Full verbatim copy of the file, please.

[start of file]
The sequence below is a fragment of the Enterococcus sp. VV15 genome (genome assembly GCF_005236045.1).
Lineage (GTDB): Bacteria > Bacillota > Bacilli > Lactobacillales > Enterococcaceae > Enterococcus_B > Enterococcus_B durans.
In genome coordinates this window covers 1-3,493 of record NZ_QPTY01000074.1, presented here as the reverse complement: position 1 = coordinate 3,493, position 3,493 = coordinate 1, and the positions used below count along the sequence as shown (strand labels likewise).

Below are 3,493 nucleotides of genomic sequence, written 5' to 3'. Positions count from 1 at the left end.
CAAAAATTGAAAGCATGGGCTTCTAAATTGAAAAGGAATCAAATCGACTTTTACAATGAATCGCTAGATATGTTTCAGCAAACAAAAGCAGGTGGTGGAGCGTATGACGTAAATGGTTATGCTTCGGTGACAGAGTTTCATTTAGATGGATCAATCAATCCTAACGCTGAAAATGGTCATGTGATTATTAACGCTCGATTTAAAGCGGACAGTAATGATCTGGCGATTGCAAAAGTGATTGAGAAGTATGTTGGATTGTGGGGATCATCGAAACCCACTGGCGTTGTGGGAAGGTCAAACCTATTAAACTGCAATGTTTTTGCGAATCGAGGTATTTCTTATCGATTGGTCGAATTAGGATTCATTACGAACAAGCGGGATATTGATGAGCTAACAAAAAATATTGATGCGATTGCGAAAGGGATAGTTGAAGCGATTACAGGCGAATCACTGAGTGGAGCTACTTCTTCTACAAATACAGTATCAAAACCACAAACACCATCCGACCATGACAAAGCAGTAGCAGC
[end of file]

The sequence below is a fragment of the Enterococcus sp. VV15 genome (genome assembly GCF_005236045.1).
Lineage (GTDB): Bacteria > Bacillota > Bacilli > Lactobacillales > Enterococcaceae > Enterococcus_B > Enterococcus_B durans.
In genome coordinates this window covers 1-3,493 of record NZ_QPTY01000074.1, presented here as the reverse complement: position 1 = coordinate 3,493, position 3,493 = coordinate 1, and the positions used below count along the sequence as shown (strand labels likewise).

Below are 3,493 nucleotides of genomic sequence, written 5' to 3'. Positions count from 1 at the left end.
CAAAAATTGAAAGCATGGGCTTCTAAATTGAAAAGGAATCAAATCGACTTTTACAATGAATCGCTAGATATGTTTCAGCAAACAAAAGCAGGTGGTGGAGCGTATGACGTAAATGGTTATGCTTCGGTGACAGAGTTTCATTTAGATGGATCAATCAATCCTAACGCTGAAAATGGTCATGTGATTATTAACGCTCGATTTAAAGCGGACAGTAATGATCTGGCGATTGCAAAAGTGATTGAGAAGTATGTTGGATTGTGGGGATCATCGAAACCCACTGGCGTTGTGGGAAGGTCAAACCTATTAAACTGCAATGTTTTTGCGAATCGAGGTATTTCTTATCGATTGGTCGAATTAGGATTCATTACGAACAAGCGGGATATTGATGAGCTAACAAAAAATATTGATGCGATTGCGAAAGGGATAGTTGAAGCGATTACAGGCGAATCACTGAGTGGAGCTACTTCTTCTACAAATACAGTATCAAAACCACAAACACCATCCGACCATGACAAAGCAGTAGCAGC